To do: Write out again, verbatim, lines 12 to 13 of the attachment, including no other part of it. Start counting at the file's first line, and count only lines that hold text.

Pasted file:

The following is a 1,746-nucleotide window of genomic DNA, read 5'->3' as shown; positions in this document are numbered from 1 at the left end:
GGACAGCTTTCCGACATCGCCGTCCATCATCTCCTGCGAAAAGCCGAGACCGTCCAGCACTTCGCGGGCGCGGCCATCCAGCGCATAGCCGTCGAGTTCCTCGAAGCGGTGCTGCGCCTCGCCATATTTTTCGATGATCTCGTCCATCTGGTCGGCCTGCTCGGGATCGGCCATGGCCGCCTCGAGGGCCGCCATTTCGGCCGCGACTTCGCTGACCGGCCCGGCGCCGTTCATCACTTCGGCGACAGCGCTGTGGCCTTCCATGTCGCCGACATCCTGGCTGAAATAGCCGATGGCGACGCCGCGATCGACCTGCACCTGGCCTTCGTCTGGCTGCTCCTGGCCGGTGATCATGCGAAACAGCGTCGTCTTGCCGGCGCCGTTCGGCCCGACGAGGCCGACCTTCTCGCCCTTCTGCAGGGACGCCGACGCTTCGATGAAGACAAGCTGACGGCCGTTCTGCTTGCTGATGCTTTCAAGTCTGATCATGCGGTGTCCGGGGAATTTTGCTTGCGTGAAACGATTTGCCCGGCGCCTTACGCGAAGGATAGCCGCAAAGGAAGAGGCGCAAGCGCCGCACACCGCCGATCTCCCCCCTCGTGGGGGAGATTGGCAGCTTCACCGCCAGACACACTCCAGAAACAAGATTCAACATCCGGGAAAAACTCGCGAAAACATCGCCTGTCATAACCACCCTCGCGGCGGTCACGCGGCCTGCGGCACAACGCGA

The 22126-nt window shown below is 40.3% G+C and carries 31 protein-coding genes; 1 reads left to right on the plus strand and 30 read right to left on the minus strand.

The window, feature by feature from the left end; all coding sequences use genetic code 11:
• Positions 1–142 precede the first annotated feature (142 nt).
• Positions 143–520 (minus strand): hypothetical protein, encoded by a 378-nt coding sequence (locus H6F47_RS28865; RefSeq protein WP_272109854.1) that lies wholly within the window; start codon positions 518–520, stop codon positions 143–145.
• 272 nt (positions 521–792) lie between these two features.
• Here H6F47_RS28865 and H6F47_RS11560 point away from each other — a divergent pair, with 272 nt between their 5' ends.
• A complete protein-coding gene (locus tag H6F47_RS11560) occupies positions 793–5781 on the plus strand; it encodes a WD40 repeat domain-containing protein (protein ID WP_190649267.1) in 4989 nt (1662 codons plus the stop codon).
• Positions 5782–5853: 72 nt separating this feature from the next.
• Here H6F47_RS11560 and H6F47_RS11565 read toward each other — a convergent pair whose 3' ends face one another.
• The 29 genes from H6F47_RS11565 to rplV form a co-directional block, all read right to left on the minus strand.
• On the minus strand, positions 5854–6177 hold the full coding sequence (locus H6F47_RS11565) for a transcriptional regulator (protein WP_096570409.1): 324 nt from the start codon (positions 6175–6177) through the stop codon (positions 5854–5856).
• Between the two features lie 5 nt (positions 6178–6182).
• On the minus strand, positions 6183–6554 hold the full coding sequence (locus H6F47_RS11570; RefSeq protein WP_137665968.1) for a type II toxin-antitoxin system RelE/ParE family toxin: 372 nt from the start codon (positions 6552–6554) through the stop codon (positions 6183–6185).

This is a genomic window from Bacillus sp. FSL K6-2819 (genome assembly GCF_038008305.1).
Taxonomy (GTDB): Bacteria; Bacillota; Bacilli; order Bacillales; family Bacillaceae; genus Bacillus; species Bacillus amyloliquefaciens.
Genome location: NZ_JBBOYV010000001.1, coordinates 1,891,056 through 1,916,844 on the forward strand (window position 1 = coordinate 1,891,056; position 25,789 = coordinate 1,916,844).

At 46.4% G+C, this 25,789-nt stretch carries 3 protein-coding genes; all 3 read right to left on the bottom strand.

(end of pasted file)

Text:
• The 29 genes from H6F47_RS11565 to rplV form a co-directional block, all read right to left on the minus strand.
• On the minus strand, positions 5854–6177 hold the full coding sequence (locus H6F47_RS11565) for a transcriptional regulator (protein WP_096570409.1): 324 nt from the start codon (positions 6175–6177) through the stop codon (positions 5854–5856).